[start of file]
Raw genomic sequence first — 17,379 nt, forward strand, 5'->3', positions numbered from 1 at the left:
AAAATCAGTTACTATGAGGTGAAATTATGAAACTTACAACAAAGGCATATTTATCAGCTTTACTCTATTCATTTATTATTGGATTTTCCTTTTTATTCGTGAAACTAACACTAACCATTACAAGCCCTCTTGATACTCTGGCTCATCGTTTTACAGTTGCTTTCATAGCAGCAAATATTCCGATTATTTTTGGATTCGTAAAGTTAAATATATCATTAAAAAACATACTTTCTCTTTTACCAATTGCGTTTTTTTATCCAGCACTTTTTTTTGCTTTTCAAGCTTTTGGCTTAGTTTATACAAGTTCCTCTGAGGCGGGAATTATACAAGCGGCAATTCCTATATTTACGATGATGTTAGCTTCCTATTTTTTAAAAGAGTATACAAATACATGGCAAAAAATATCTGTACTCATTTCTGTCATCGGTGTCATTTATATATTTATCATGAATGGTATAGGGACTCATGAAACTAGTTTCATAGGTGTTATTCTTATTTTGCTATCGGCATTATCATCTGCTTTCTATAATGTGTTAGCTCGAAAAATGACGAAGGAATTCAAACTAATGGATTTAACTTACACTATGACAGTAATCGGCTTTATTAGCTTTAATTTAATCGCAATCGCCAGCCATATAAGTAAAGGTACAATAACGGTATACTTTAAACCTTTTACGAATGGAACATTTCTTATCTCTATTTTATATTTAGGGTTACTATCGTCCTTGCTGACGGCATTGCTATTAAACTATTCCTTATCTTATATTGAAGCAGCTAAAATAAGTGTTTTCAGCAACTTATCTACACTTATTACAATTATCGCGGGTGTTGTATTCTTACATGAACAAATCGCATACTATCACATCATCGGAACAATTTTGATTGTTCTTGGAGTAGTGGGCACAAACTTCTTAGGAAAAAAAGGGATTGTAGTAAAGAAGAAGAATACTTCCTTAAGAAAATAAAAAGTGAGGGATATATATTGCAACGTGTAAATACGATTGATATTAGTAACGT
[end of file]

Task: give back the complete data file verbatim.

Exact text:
Raw genomic sequence first — 17,379 nt, forward strand, 5'->3', positions numbered from 1 at the left:
AAAATCAGTTACTATGAGGTGAAATTATGAAACTTACAACAAAGGCATATTTATCAGCTTTACTCTATTCATTTATTATTGGATTTTCCTTTTTATTCGTGAAACTAACACTAACCATTACAAGCCCTCTTGATACTCTGGCTCATCGTTTTACAGTTGCTTTCATAGCAGCAAATATTCCGATTATTTTTGGATTCGTAAAGTTAAATATATCATTAAAAAACATACTTTCTCTTTTACCAATTGCGTTTTTTTATCCAGCACTTTTTTTTGCTTTTCAAGCTTTTGGCTTAGTTTATACAAGTTCCTCTGAGGCGGGAATTATACAAGCGGCAATTCCTATATTTACGATGATGTTAGCTTCCTATTTTTTAAAAGAGTATACAAATACATGGCAAAAAATATCTGTACTCATTTCTGTCATCGGTGTCATTTATATATTTATCATGAATGGTATAGGGACTCATGAAACTAGTTTCATAGGTGTTATTCTTATTTTGCTATCGGCATTATCATCTGCTTTCTATAATGTGTTAGCTCGAAAAATGACGAAGGAATTCAAACTAATGGATTTAACTTACACTATGACAGTAATCGGCTTTATTAGCTTTAATTTAATCGCAATCGCCAGCCATATAAGTAAAGGTACAATAACGGTATACTTTAAACCTTTTACGAATGGAACATTTCTTATCTCTATTTTATATTTAGGGTTACTATCGTCCTTGCTGACGGCATTGCTATTAAACTATTCCTTATCTTATATTGAAGCAGCTAAAATAAGTGTTTTCAGCAACTTATCTACACTTATTACAATTATCGCGGGTGTTGTATTCTTACATGAACAAATCGCATACTATCACATCATCGGAACAATTTTGATTGTTCTTGGAGTAGTGGGCACAAACTTCTTAGGAAAAAAAGGGATTGTAGTAAAGAAGAAGAATACTTCCTTAAGAAAATAAAAAGTGAGGGATATATATTGCAACGTGTAAATACGATTGATATTAGTAACGT